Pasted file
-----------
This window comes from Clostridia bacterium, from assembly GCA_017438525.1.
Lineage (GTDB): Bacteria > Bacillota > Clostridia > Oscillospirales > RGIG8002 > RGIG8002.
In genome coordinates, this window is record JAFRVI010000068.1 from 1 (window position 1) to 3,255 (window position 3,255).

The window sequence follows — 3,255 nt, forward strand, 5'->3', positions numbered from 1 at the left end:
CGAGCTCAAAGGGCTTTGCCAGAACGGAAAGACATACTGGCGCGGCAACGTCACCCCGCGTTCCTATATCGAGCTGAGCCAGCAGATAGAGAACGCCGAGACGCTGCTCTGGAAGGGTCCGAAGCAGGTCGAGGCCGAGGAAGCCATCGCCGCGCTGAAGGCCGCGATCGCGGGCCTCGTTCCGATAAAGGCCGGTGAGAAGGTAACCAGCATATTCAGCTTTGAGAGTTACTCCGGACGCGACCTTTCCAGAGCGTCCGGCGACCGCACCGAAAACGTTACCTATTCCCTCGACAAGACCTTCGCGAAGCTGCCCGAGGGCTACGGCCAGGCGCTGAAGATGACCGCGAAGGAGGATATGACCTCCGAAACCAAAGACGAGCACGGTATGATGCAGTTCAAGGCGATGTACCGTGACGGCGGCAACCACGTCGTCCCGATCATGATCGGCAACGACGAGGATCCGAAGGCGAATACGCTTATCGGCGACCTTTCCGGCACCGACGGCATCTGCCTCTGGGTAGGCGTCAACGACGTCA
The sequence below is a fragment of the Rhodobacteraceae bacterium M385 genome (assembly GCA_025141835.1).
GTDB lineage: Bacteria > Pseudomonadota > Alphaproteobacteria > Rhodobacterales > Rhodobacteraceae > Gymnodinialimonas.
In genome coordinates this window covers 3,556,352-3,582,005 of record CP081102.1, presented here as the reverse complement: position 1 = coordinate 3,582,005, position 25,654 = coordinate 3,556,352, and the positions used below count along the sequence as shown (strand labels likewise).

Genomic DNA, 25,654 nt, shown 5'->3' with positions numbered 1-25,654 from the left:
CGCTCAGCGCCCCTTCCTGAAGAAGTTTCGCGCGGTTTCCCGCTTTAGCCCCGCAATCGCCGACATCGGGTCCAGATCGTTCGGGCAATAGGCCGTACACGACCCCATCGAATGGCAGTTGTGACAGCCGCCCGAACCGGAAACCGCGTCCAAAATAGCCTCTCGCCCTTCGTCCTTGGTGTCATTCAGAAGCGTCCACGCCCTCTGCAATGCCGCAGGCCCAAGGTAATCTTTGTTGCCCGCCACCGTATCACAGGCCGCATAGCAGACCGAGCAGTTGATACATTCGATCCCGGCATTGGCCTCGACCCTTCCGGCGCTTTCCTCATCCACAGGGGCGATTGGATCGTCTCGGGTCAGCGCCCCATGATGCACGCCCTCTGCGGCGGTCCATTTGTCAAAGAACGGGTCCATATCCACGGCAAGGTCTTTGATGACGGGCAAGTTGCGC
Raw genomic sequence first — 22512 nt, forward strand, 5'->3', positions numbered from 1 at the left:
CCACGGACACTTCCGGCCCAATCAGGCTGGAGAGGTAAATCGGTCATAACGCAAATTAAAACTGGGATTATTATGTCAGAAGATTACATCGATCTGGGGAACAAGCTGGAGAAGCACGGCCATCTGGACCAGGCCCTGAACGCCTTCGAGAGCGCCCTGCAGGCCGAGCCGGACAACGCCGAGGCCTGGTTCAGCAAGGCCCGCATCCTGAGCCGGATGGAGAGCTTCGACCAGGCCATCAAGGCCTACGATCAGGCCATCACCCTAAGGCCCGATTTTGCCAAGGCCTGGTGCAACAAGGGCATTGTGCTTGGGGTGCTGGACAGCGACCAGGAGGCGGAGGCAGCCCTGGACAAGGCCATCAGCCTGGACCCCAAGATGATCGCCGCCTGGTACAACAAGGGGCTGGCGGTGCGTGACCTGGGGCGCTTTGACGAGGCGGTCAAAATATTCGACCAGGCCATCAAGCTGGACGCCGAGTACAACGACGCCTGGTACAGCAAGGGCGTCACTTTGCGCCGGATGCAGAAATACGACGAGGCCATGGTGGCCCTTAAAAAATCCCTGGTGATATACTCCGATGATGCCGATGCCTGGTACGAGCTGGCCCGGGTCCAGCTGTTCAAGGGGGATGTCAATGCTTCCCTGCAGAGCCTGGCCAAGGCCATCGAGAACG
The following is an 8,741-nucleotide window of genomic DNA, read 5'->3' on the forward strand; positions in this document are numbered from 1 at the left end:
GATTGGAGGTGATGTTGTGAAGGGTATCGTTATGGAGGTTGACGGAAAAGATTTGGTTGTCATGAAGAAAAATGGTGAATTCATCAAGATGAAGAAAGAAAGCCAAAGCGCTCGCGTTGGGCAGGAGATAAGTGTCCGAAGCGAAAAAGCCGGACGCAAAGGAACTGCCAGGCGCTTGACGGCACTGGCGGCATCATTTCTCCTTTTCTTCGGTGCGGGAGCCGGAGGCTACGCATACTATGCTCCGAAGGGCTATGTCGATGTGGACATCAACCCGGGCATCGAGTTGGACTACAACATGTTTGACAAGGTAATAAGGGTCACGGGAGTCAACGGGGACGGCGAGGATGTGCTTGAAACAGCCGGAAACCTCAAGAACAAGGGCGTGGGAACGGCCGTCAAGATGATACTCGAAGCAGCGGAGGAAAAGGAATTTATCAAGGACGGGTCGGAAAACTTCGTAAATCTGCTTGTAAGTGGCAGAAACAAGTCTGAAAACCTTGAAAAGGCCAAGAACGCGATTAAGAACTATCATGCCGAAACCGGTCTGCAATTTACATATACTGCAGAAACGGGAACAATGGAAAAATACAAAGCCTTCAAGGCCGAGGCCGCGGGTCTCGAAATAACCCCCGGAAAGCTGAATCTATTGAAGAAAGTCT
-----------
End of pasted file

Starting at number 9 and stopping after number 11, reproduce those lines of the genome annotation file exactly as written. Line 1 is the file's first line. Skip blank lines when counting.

Genomic DNA, 25,654 nt, shown 5'->3' with positions numbered 1-25,654 from the left:
CGCTCAGCGCCCCTTCCTGAAGAAGTTTCGCGCGGTTTCCCGCTTTAGCCCCGCAATCGCCGACATCGGGTCCAGATCGTTCGGGCAATAGGCCGTACACGACCCCATCGAATGGCAGTTGTGACAGCCGCCCGAACCGGAAACCGCGTCCAAAATAGCCTCTCGCCCTTCGTCCTTGGTGTCATTCAGAAGCGTCCACGCCCTCTGCAATGCCGCAGGCCCAAGGTAATCTTTGTTGCCCGCCACCGTATCACAGGCCGCATAGCAGACCGAGCAGTTGATACATTCGATCCCGGCATTGGCCTCGACCCTTCCGGCGCTTTCCTCATCCACAGGGGCGATTGGATCGTCTCGGGTCAGCGCCCCATGATGCACGCCCTCTGCGGCGGTCCATTTGTCAAAGAACGGGTCCATATCCACGGCAAGGTCTTTGATGACGGGCAAGTTGCGC
Raw genomic sequence first — 22512 nt, forward strand, 5'->3', positions numbered from 1 at the left: